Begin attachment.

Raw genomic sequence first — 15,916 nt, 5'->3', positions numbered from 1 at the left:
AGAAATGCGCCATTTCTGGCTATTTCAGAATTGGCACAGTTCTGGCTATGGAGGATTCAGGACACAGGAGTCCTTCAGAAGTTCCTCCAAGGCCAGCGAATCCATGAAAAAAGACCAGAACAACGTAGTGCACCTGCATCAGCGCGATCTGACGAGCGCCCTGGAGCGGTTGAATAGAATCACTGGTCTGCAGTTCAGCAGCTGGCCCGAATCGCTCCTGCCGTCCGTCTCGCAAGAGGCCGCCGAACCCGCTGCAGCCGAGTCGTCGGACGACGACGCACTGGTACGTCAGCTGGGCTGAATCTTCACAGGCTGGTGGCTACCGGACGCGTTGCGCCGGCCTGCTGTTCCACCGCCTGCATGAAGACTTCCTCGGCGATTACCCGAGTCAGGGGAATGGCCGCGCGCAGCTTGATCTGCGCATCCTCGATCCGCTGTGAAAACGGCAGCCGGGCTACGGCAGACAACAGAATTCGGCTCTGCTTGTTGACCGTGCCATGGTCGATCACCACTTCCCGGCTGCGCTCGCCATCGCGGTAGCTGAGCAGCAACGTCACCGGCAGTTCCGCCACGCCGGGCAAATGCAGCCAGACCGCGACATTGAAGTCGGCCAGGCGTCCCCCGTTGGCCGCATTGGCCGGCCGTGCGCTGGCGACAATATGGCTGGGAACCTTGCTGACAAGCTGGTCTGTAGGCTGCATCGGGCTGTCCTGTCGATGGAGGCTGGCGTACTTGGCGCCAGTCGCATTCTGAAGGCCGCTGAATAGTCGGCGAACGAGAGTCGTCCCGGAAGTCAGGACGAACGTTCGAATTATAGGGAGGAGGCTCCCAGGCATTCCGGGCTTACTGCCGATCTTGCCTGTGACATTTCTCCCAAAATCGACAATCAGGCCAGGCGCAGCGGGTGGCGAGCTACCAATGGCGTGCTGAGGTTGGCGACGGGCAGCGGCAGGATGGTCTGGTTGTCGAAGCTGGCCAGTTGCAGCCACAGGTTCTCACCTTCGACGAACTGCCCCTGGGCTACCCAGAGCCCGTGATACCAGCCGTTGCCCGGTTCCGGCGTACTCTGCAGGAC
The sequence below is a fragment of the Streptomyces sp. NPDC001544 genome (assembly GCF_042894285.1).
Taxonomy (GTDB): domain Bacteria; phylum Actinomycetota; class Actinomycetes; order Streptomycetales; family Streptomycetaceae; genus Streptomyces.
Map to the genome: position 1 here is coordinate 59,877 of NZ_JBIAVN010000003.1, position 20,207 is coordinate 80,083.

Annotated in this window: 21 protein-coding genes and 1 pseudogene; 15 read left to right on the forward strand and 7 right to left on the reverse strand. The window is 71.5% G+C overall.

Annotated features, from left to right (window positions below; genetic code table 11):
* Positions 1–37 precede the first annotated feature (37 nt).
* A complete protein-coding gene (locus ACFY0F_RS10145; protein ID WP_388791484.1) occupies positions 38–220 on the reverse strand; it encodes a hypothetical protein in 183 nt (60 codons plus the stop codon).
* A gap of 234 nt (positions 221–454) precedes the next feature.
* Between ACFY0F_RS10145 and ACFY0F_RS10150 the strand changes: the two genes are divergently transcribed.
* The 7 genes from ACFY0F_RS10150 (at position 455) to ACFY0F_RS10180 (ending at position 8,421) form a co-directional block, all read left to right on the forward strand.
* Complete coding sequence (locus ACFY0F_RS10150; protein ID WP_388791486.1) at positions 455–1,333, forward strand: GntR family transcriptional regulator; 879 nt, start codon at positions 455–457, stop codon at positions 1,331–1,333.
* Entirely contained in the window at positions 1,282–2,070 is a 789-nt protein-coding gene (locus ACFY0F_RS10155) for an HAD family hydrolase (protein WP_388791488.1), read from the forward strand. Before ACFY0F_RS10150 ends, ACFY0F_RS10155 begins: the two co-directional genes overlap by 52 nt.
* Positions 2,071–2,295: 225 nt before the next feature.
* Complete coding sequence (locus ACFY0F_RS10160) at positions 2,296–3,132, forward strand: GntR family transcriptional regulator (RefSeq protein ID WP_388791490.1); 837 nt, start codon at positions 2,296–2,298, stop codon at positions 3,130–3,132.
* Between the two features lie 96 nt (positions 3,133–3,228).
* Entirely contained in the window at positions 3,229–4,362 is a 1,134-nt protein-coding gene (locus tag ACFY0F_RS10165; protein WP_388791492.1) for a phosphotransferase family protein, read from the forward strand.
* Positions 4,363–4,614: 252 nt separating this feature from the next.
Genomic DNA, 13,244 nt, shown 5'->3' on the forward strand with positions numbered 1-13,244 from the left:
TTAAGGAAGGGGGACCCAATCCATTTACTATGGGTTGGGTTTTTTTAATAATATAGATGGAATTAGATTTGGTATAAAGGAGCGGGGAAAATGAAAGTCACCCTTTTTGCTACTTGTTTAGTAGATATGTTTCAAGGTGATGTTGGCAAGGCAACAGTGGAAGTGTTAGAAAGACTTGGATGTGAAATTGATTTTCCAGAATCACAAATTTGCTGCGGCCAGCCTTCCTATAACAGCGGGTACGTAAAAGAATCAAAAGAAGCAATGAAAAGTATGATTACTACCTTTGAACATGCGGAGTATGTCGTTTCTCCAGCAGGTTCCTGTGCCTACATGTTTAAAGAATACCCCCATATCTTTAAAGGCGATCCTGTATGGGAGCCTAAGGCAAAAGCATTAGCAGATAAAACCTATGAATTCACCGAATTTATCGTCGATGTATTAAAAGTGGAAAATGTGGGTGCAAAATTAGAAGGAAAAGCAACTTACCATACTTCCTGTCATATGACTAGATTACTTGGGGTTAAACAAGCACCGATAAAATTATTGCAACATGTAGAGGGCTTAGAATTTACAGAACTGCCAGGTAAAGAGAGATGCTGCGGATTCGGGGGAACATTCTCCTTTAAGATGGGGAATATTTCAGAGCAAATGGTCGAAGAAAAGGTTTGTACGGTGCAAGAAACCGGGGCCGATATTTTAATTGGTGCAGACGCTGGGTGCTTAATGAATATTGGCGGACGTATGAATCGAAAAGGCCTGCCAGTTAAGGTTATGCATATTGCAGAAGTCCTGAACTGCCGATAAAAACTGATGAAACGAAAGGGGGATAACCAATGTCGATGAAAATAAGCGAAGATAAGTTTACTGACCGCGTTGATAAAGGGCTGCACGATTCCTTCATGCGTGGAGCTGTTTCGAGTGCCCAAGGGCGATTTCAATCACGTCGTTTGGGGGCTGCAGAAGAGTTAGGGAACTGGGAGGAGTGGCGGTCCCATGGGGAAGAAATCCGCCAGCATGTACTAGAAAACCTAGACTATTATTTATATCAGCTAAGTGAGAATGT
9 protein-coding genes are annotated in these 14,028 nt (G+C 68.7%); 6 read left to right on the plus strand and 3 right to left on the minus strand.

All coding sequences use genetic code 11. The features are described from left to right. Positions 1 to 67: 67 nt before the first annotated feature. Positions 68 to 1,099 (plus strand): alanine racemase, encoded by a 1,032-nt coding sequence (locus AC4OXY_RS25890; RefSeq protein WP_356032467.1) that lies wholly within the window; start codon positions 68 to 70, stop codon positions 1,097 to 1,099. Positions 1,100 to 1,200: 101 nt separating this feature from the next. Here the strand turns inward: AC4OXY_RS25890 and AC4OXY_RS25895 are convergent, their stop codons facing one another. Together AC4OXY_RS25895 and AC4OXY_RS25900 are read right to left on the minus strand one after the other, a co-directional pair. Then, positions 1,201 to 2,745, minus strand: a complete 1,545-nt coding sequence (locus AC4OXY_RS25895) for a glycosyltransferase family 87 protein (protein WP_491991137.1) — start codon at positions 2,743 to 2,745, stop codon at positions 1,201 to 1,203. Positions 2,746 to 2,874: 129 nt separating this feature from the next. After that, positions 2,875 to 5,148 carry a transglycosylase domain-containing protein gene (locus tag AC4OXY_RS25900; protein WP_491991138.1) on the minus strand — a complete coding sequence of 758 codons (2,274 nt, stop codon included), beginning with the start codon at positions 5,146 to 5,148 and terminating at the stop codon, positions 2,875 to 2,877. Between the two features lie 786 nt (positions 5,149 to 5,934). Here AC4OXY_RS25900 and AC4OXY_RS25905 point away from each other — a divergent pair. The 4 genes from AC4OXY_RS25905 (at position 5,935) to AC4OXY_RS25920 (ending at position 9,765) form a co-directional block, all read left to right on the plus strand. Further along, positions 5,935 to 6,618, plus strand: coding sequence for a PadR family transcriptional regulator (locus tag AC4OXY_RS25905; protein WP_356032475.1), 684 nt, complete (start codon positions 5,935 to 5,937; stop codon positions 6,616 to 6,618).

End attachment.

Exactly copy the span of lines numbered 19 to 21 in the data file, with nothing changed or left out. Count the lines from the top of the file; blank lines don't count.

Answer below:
* Positions 4,363–4,614: 252 nt separating this feature from the next.
Genomic DNA, 13,244 nt, shown 5'->3' on the forward strand with positions numbered 1-13,244 from the left:
TTAAGGAAGGGGGACCCAATCCATTTACTATGGGTTGGGTTTTTTTAATAATATAGATGGAATTAGATTTGGTATAAAGGAGCGGGGAAAATGAAAGTCACCCTTTTTGCTACTTGTTTAGTAGATATGTTTCAAGGTGATGTTGGCAAGGCAACAGTGGAAGTGTTAGAAAGACTTGGATGTGAAATTGATTTTCCAGAATCACAAATTTGCTGCGGCCAGCCTTCCTATAACAGCGGGTACGTAAAAGAATCAAAAGAAGCAATGAAAAGTATGATTACTACCTTTGAACATGCGGAGTATGTCGTTTCTCCAGCAGGTTCCTGTGCCTACATGTTTAAAGAATACCCCCATATCTTTAAAGGCGATCCTGTATGGGAGCCTAAGGCAAAAGCATTAGCAGATAAAACCTATGAATTCACCGAATTTATCGTCGATGTATTAAAAGTGGAAAATGTGGGTGCAAAATTAGAAGGAAAAGCAACTTACCATACTTCCTGTCATATGACTAGATTACTTGGGGTTAAACAAGCACCGATAAAATTATTGCAACATGTAGAGGGCTTAGAATTTACAGAACTGCCAGGTAAAGAGAGATGCTGCGGATTCGGGGGAACATTCTCCTTTAAGATGGGGAATATTTCAGAGCAAATGGTCGAAGAAAAGGTTTGTACGGTGCAAGAAACCGGGGCCGATATTTTAATTGGTGCAGACGCTGGGTGCTTAATGAATATTGGCGGACGTATGAATCGAAAAGGCCTGCCAGTTAAGGTTATGCATATTGCAGAAGTCCTGAACTGCCGATAAAAACTGATGAAACGAAAGGGGGATAACCAATGTCGATGAAAATAAGCGAAGATAAGTTTACTGACCGCGTTGATAAAGGGCTGCACGATTCCTTCATGCGTGGAGCTGTTTCGAGTGCCCAAGGGCGATTTCAATCACGTCGTTTGGGGGCTGCAGAAGAGTTAGGGAACTGGGAGGAGTGGCGGTCCCATGGGGAAGAAATCCGCCAGCATGTACTAGAAAACCTAGACTATTATTTATATCAGCTAAGTGAGAATGT